Tips for going Self-Employed

Some of you who follow me on social media might know that I’ve gone self-employed and started my own business. I’m now a mobile beautician and makeup artist for my company Becx Beauty. I trawled the internet for tips and tricks for what to do when first starting out, and I thought I’d put together my own tips, as well as information I found helpful or useful.

Make A Business Plan

The first thing I did, was write everything down that I could possibly think of. A lot of what I wrote down is in this blog. From the legalities to branding and prices. I wrote down all my ideas, costs, lists, websites and spent a few months looking into everything in depth. A business plan is probably the most important thing you can have before you decide to go self-employed.

Price Up Equipment & Resources

Before taking the leap, you need to make sure you can afford to do so. Pricing up everything you might need in your day to day work gives you a good idea on whether going self-employed is achievable. Some people take out a business loan to start up and get the things they need, while others use savings. I personally used savings to start up because then I didn’t need to worry about paying back a loan – but there are lots of affordable loans with a low-interest rate and low monthly pay-back costs. I made a large list of thing equipment and resources I needed and worked my way through it, keeping it all under my budget.

Research Local Services & Prices In The Same Industry

I found looking into local businesses in the same industry as me helped a lot. Not only did I see the average price of services which helped me set my own prices, but I saw where services were lacking. Finding a gap in the market and something to make your business stand out as unique or different can really help boost your clientele at the beginning. In my case, it was that there aren’t an awful lot of beauticians and makeup artists that use only cruelty-free products that also have vegan options.

Come Up With Your Services & Prices

Based off of the information I gathered so far, I was able to create my own list of services I want to offer, and how much I’ll be charging for them. I wanted to be affordable, but not undercut all the local businesses too much – that just undervalues what you can offer. Knowing how much the equipment and resources will cost, helps me to understand which services I can offer to start with, and perhaps look into branching out once my business is established.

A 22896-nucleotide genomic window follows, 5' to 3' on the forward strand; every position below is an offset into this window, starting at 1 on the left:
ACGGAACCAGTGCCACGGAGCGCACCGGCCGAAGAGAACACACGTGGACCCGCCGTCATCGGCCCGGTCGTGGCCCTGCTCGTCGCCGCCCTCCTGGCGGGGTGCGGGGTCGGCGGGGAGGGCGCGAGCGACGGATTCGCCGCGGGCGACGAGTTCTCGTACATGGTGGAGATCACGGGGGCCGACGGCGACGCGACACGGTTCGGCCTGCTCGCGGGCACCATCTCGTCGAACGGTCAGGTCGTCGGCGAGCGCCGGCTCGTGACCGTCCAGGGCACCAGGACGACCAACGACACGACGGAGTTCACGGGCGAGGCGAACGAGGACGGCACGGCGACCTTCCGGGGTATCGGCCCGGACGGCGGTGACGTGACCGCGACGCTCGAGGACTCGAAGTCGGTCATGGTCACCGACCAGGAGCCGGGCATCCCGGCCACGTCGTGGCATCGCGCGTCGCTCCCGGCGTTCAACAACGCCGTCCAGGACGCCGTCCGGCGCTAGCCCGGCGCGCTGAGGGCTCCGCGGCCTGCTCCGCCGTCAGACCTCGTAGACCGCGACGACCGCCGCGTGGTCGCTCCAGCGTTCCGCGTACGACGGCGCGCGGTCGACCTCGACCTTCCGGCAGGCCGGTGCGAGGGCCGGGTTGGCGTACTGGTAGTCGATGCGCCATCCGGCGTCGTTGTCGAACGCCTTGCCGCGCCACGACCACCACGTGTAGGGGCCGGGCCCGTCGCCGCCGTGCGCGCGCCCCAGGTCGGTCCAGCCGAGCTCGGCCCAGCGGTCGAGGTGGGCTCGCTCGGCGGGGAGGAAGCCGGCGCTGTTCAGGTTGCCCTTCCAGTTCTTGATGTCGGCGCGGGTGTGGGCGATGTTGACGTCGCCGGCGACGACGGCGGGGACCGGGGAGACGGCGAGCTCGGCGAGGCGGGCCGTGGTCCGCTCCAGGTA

Look Into Branding & Logo’s

I’m lucky that my boyfriend is a dab hand at graphic design and branding with him being a digital marketer… so he helped me with the design of my logo and branding. But before I went to him for help, I had a mood board filled with colours, images, drawings and keywords, that I knew wanted to resemble my business. Get all your ideas down on paper, some people use brilliant online services to make logos (like Vista) or go to freelance graphic designers, or even do it themselves!

Create An Email & Contact Details

You want a way for people to contact you for business, which is separate to your own personal contact details. I made a basic email with Outlook, and kept it simple and memorable, using the name of my business. Keeping everything separate makes it easier to manage, and really helps me a lot.

Create A Website

There are lots of ways to create a website. The way I found the simplest and most effective was with Wix. I paid for a membership to link my own domain, which is far more professional. There are templates to use, and they’re fully customisable too. Another good aspect of wix is the SEO. The SEO section is very user-friendly and helps get your website into Google searches.

Advertise Advertise Advertise

One of the main things I did as I was setting everything up, was advertise my company. I set up all my social media and posted regularly on them. I had business cards and leaflets made with promotional offers and posted them locally, as well as leaving some in GP surgeries, dentists, hairdressers and gyms. I also posted promotional offers on my social media, to get more clients in. This all helped boost my business at the start.

Plan Your Book-Keeping

One bit of advice that popped up on a lot of articles, blogs and videos online, was to do your bookkeeping regularly. It’s easier to keep up-to-date when you do it often, such as monthly. I have a folder where I keep all of my receipts and invoices, all sorted into each month. There are lots of online book-keeping software, and I’m using Sage. Sage helps to record your invoices, expenses and cash flow in an easy to use way, and it’s only £5 a month.

Register With HMRC

Probably the most important part when going self-employed, is to register with the Government. You can register easily online, and you need to declare your income and do annual tax returns. I haven’t done my first tax return yet. Once I do I think I’ll make a blog all about the process… but from what I’ve read and been told, it’s far easier than you expect.  

It seems like a lot to consider before going self-employed – and it is. But once you get the ball rolling it gets far easier, and much more exciting. Going self-employed has been one of the best decisions I’ve ever made. I am my own boss, and it feels amazing to take the reins on my own career this way. I hope this blog helps someone be able to take a hold of their own reins too! If you are self-employed and have any tips, please do leave them in the comments for people to see!

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